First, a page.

More thoughts on marriage from Pittsworth
Some thoughts from a regular church attender. I read with interest Barbara Lanham’s comment on marriage in the Summer 2018 edition of Journey.
This is her personal view as Pittsworth congregation have not voted on the use of church buildings for marriage. Judging from the number of church people I have spoken to most are happy to accept the new ruling, being that the Uniting Church will marry all Christians who are prepared to live together for life, at the discretion of the church minister.
Let me say from the start I voted no to the proposal of same gender marriage but the Australian people have spoken, Parliament has passed new laws, the playing field has changed. I believe we should all revisit the issue with our thinking.
I believe the Assembly, the national council of the Uniting Church have been very brave and courageous in bringing forward a second statement of belief recognising same gender marriage which I am sure other denominations will see fit to follow.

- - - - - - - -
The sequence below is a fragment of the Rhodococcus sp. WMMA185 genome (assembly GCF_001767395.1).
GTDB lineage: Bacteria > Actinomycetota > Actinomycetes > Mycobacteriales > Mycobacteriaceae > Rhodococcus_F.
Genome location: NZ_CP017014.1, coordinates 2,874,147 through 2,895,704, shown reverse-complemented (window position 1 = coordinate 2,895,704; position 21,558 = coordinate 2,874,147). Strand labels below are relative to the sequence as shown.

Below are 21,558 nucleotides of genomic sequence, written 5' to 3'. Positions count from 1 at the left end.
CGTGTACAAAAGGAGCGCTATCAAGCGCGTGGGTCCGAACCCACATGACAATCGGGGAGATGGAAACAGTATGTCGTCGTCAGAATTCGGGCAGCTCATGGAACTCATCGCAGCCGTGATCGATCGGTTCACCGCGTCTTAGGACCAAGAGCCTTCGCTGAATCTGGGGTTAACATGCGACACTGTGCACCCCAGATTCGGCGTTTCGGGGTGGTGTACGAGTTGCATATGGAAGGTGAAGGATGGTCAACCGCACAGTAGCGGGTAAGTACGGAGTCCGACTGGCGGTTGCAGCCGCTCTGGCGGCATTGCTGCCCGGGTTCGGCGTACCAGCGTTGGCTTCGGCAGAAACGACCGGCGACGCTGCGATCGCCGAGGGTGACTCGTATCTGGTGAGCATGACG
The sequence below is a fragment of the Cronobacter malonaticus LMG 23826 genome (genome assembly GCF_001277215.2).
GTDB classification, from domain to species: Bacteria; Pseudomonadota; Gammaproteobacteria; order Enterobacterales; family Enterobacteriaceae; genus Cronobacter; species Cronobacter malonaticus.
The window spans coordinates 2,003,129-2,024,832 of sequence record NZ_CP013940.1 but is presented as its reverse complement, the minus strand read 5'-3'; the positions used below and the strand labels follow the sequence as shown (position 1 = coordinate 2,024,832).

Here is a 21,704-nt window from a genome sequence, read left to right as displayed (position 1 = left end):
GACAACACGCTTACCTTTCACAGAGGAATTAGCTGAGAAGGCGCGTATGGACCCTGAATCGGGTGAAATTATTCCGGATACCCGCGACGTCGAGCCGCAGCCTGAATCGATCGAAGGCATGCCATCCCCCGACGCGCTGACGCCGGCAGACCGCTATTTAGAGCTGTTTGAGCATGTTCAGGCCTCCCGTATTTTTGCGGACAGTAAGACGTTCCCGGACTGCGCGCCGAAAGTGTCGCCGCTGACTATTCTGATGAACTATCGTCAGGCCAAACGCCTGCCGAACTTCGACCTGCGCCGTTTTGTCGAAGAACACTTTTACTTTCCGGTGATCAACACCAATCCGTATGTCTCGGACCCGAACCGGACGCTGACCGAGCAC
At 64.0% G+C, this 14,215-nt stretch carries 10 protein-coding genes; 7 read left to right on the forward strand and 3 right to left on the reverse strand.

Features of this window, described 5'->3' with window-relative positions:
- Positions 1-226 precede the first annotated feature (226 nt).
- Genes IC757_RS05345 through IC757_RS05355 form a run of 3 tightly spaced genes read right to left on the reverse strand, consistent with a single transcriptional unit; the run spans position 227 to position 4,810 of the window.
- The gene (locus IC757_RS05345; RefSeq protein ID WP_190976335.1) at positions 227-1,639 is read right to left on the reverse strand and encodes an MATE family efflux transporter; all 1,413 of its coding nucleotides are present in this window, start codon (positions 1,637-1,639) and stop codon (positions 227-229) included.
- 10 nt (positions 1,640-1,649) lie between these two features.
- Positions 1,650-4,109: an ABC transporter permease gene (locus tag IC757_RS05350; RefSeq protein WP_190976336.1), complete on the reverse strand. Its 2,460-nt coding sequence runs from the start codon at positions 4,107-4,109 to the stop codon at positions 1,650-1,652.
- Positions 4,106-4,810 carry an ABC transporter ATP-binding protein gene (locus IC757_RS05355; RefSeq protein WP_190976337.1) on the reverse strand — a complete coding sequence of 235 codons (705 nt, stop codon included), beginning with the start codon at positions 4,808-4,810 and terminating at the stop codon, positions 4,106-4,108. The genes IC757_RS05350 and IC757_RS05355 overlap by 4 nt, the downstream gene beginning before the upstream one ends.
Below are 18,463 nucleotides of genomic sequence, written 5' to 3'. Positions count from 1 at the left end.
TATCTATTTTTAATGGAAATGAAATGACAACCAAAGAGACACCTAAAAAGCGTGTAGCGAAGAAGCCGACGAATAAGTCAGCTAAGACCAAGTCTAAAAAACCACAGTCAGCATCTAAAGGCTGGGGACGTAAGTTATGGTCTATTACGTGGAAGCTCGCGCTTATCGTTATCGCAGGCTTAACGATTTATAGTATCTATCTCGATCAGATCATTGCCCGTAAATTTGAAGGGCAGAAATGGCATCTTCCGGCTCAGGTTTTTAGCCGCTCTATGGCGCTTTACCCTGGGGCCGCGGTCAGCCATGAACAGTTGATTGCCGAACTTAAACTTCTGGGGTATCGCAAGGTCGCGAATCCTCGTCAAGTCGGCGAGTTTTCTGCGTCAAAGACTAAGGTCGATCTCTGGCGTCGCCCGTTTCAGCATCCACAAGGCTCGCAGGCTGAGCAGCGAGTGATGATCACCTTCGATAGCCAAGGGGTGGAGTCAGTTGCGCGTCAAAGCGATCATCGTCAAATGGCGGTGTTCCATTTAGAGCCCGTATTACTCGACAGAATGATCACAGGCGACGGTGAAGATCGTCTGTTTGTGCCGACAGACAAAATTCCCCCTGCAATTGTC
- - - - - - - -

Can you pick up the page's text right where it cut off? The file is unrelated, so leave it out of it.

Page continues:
As a Uniting Church member I am happy to accept this decision knowing it has been made by much better Bible scholars than I. The Uniting Church has always preached love. The time has come to put love into action and practise what we preach.
Going back to the use of church buildings for marriage, I refer back to the pastoral letter to all congregations from Dr Deidre Palmer, Assembly President, dated 14 July 2018 which states “church councils will have the right to determine whether marriage services take place on their premises”. To me the key words here are “marriage services” meaning all or none.
I do not believe we can allow one group of people to be married within church buildings and not the other when both are legal in law and church rules. This to me would be blatant discrimination and surely cannot be tolerated—to do otherwise leaves us at the mercy of the “legal eagles”.
Memories of Imbil
In the current edition of Journey (Autumn 2019) I read with interest of the forthcoming centenary of the Imbil Uniting Church.
As a “daughter of the manse” I lived in Gympie from 1948 to 1958. My father (Rev David Hunter Henry) was the Presbyterian minister in Gympie at the time. In 1958 he received a call to Camp Hill Presbyterian Church, where he served until 1974 when he remitted his charge and became the first full-time chaplain at St Andrew’s Hospital, Brisbane. He was moderator of the Presbyterian Church of Queensland in 1962/63.